Mating Rituals of the North American WASP

Mating Rituals of the North American WASP

by Lauren Lipton

I’m Kim Alexander and this is Fiction Nation, smart reviews for modern readers on Sirius XM Book Radio. The book is Mating Rituals of the North American WASP by Lauren Lipton. (Lauren is quick to assure me this book is not about insects.)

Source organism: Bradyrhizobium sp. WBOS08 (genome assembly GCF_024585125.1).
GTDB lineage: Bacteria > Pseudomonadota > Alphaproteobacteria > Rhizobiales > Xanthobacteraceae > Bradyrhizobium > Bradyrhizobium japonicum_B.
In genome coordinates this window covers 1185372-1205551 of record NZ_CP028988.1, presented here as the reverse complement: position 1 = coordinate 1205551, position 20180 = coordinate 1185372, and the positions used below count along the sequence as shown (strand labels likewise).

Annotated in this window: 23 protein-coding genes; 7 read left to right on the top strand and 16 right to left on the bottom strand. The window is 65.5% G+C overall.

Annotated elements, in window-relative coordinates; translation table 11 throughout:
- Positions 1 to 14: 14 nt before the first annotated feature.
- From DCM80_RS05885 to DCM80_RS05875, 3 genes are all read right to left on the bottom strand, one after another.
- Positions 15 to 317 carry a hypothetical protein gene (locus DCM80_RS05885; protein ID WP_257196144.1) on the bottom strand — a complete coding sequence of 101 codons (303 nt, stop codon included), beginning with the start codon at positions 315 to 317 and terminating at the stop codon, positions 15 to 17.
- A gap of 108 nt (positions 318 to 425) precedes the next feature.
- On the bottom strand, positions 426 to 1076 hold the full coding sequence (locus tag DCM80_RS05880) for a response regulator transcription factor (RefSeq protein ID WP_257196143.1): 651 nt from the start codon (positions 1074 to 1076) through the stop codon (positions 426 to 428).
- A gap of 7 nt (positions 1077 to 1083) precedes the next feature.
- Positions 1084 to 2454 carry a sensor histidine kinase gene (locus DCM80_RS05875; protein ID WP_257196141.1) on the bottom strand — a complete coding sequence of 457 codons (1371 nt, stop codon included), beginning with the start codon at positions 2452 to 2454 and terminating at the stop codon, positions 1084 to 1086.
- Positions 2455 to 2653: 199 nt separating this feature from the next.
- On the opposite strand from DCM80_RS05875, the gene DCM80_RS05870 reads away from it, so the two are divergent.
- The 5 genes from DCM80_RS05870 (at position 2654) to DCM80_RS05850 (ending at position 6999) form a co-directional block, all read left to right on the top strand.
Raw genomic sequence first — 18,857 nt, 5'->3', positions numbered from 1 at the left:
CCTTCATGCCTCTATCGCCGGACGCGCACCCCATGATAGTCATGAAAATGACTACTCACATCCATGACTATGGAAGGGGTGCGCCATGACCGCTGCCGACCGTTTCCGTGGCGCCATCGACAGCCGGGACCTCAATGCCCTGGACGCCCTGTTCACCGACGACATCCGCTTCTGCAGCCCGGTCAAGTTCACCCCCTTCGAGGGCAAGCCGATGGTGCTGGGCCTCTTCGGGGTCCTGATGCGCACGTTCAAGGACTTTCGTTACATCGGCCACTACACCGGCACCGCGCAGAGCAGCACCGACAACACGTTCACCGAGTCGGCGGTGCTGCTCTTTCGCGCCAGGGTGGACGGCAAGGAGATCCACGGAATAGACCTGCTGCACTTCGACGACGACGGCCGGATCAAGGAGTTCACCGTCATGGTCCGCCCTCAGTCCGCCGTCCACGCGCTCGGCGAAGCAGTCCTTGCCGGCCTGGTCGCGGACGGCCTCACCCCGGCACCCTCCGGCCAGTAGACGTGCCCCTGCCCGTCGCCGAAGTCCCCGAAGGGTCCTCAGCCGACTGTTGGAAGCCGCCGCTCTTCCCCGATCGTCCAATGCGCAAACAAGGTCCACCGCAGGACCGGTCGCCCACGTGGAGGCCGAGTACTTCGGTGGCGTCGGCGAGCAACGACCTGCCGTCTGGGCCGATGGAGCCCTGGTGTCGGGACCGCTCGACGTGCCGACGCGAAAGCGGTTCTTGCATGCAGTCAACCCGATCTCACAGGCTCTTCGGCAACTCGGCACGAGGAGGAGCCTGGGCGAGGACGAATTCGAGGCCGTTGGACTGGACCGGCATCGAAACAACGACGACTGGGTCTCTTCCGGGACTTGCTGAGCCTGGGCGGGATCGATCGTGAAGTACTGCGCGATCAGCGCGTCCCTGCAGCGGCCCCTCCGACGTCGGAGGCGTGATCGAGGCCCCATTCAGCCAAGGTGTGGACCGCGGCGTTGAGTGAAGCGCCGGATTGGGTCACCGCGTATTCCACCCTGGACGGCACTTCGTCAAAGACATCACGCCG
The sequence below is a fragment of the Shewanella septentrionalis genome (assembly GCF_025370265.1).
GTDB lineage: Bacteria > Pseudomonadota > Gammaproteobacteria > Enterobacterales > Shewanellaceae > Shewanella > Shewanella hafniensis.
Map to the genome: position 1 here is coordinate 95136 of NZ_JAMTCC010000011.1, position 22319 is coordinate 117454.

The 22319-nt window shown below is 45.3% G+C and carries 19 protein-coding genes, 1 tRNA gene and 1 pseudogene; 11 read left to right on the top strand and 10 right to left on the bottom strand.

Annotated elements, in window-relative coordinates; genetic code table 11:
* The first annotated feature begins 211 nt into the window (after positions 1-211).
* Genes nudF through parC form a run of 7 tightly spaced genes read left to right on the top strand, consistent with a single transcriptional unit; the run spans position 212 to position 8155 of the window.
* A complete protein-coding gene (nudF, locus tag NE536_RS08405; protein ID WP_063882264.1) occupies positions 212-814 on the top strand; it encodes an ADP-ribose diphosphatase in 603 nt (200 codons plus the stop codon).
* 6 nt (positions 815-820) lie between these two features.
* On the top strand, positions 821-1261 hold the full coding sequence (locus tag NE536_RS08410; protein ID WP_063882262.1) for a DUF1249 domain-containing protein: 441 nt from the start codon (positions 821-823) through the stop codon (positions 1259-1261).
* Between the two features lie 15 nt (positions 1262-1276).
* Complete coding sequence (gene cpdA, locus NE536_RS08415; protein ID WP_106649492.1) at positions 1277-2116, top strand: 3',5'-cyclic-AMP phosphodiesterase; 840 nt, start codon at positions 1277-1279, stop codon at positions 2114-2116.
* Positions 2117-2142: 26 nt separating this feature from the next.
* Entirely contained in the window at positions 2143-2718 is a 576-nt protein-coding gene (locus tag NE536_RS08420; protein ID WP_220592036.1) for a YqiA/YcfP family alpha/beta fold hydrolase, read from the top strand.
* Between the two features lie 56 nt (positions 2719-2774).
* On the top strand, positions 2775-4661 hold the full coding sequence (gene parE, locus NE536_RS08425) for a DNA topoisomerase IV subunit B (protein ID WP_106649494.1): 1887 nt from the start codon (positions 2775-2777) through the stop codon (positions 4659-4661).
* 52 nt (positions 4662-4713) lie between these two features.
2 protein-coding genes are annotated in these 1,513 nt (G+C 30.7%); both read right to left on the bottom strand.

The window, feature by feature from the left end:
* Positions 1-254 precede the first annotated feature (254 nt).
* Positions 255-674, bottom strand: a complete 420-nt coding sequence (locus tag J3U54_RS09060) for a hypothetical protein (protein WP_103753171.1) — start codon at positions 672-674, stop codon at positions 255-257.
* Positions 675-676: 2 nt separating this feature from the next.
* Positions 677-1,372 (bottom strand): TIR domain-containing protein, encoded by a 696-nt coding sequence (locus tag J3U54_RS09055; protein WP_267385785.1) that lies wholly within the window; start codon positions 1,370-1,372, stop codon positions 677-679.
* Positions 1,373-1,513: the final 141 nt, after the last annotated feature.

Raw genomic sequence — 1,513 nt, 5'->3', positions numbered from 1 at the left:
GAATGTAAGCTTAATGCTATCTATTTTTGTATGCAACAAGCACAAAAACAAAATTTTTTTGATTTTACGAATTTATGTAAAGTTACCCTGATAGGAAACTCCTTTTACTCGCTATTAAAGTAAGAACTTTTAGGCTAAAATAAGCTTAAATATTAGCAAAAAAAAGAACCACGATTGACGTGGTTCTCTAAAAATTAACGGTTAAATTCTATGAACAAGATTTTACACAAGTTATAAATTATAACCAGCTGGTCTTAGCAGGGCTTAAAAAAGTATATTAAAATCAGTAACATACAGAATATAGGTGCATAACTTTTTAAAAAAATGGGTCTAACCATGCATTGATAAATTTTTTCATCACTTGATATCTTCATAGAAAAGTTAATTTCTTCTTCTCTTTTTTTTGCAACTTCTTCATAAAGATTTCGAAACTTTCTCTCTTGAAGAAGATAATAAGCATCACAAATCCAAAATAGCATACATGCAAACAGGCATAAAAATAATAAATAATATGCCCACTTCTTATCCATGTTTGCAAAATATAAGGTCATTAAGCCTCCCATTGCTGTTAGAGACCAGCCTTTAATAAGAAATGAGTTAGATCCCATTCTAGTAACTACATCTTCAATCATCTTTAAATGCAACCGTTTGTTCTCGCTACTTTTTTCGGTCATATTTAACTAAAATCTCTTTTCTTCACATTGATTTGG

Well, who hasn’t had a day like this? You wake up in Vegas in your clothes with a wicked hangover and somebody next to you and you don’t know who they are. It’s the romantic comedy equivalent of time travel or war with the French — it gets things started. ÊIn this case, it starts an earthquake in the life of Peggy, our heroine, who — as she tells herself — is certainly not the kind of woman who wakes up married in Vegas. Peggy is responsible, if a bit high strung — she’s a New Yorker, she owns a business, she’s got a long term boyfriend. Of course, the business is floundering and so is the relationship, so really, if you’re going to marry a complete stranger while in a drunken fugue state, the timing is ideal. Lipton delights in taking rather buttoned-up Peggy and dunking her in situations where she’ll be forced to work without a net, pretend to be someone else, act like she belongs, make it up as she goes along. That’s the great fun of this book, not coincidentally also the cringeworthy bits — as Peggy must make the Yankee-WASP-preppy triad of the Right People of Litchfield Connecticut believe she was to the falling-down manor born. The reasons why she and her insta-groom must put on this elaborate puppet show for his family and neighbors has to do with everyone’s latest obsession: real estate. Would I pretend to be married to a hot but glacially repressed stranger if there was a restored Victorian with original hardwood floors at stake? I’d pretend I was engaged to a Golden Retriever. (I think houses have replaced shoes as objects of desire.) Lipton’s reliably archly funny style sounds perfectly natural in the mouths of both old money and New Yorkers, and serves to barely hide the very real fear (in Peggy’s case) of being caught out as a fraud — being married is just the tip of the lie-berg. WASP reminds me of a good vodka martini: (I know, I’m a non-gin drinking cave dweller) a perfect blend of crisp comedy and hit in the head with a shovel honesty. (See, the vodka would be the shovel…I’ve gone too far.)

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